Figure 2. Surface temperature and albedo for selected types of pavements in Phoenix, Arizona (note: UTW = ultra-thin whitetopping) (Cambridge Systematics 2005).
Figure 3. Typical pavement solar reflectance of conventional asphalt and concrete pavements over time (EPA 2008).
Practices available to pavement managers, designers, and specification developers that can be used to reduce peak pavement temperatures and might be used to address UHI issues are discussed in Chapter 6 (.pdf) of the Reference Document
Cambridge Systematics, Inc. 2005. Cool Pavement Report: EPA Cool Pavements Study - Task 5 (.pdf). Draft Report. Environmental Protection Agency, Washington, DC.
Environmental Protection Agency (EPA). 2003. Cooling Summertime Temperatures: Strategies to Reduce Urban Heat Islands (.pdf). 430-F-03-014. Environmental Protection Agency, Washington, DC.
Environmental Protection Agency (EPA). 2008. Reducing Urban Heat Islands: Compendium of Strategies-Cool Pavements (.pdf). Environmental Protection Agency, Washington, DC.
Jones, P. D., P. Y. Groisman, M. Coughlan, N. Plummer, W. C. Wang, and T. R. Karl. 1990. "Assessment of Urbanization Effects in Time Series of Surface Air Temperature Over Land." Nature. Volume 347, No. 6289. Nature Publishing Group, Macmillan Publishing Ltd., New York, NY.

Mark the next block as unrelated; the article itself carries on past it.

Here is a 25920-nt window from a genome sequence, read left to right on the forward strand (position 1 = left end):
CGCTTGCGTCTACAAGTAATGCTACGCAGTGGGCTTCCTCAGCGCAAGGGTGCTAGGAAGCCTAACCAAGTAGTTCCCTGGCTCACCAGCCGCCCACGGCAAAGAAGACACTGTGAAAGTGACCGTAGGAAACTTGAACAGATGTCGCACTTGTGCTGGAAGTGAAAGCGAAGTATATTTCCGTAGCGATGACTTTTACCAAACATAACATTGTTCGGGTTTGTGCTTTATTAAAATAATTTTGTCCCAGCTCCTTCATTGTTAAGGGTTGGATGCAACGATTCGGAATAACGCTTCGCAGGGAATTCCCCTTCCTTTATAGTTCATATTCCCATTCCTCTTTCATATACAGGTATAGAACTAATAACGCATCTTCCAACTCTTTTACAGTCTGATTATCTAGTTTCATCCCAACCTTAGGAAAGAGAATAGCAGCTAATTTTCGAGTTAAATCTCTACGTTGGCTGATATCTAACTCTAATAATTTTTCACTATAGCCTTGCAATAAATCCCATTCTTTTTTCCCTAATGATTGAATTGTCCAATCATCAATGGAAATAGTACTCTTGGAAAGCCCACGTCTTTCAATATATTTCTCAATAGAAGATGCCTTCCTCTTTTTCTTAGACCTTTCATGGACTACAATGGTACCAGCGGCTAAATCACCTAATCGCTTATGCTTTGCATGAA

Li, H., J. Harvey, T. J. Holland, and M. Kayhanian. 2013. "The Use of Reflective and Permeable Pavements as a Potential Practice for Heat Island Mitigation and Stormwater Management." Environmental Research Letters. Vol. 8, No. 01. IOP Publishing, Ltd., Bristol, UK.
Marceau, M. and M. VanGeem. 2007. Solar Reflectance of Concretes for LEED Sustainable Sites Credit: Heat Island Effect (.pdf). PCA R&D Serial No. 2982. Portland Cement Association. Skokie, IL.
National Concrete Pavement Technology Center (NCPTC) and National Center for Asphalt Technology (NCAT). 2013. Quantifying Pavement Albedo - Phase I Final Report: Literature Review and Detailed Work Plan. Project No. DTFH61-12-C-00016. Federal Highway Administration, Washington, DC.
Pomerantz, M., H. Akbari, S. C. Chang, R. M. Levinson, and B. Pon. 2003. Examples of Cooler Reflective Streets for Urban Heat-Island Mitigation: Portland Cement Concrete and Chip Seals. Lawrence Berkeley National Laboratory, Berkeley, CA.